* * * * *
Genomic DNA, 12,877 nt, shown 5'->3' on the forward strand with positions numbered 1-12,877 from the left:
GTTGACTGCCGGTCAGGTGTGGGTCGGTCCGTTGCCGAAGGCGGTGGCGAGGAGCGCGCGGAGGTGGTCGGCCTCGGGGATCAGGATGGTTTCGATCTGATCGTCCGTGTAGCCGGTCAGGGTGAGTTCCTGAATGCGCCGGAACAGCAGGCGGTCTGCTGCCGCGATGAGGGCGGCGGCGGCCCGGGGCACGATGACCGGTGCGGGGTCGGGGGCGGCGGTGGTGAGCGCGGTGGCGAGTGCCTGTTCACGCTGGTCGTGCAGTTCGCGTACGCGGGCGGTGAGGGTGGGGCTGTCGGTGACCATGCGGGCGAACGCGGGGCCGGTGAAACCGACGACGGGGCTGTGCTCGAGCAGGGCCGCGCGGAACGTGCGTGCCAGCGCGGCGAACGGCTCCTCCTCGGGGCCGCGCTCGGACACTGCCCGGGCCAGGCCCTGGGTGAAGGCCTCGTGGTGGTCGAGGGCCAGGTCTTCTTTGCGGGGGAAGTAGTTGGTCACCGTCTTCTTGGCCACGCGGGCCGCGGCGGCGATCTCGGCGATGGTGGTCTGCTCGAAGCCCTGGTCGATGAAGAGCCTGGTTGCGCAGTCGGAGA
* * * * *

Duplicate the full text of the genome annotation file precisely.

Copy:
Genomic DNA, 12,877 nt, shown 5'->3' on the forward strand with positions numbered 1-12,877 from the left:
GTTGACTGCCGGTCAGGTGTGGGTCGGTCCGTTGCCGAAGGCGGTGGCGAGGAGCGCGCGGAGGTGGTCGGCCTCGGGGATCAGGATGGTTTCGATCTGATCGTCCGTGTAGCCGGTCAGGGTGAGTTCCTGAATGCGCCGGAACAGCAGGCGGTCTGCTGCCGCGATGAGGGCGGCGGCGGCCCGGGGCACGATGACCGGTGCGGGGTCGGGGGCGGCGGTGGTGAGCGCGGTGGCGAGTGCCTGTTCACGCTGGTCGTGCAGTTCGCGTACGCGGGCGGTGAGGGTGGGGCTGTCGGTGACCATGCGGGCGAACGCGGGGCCGGTGAAACCGACGACGGGGCTGTGCTCGAGCAGGGCCGCGCGGAACGTGCGTGCCAGCGCGGCGAACGGCTCCTCCTCGGGGCCGCGCTCGGACACTGCCCGGGCCAGGCCCTGGGTGAAGGCCTCGTGGTGGTCGAGGGCCAGGTCTTCTTTGCGGGGGAAGTAGTTGGTCACCGTCTTCTTGGCCACGCGGGCCGCGGCGGCGATCTCGGCGATGGTGGTCTGCTCGAAGCCCTGGTCGATGAAGAGCCTGGTTGCGCAGTCGGAGA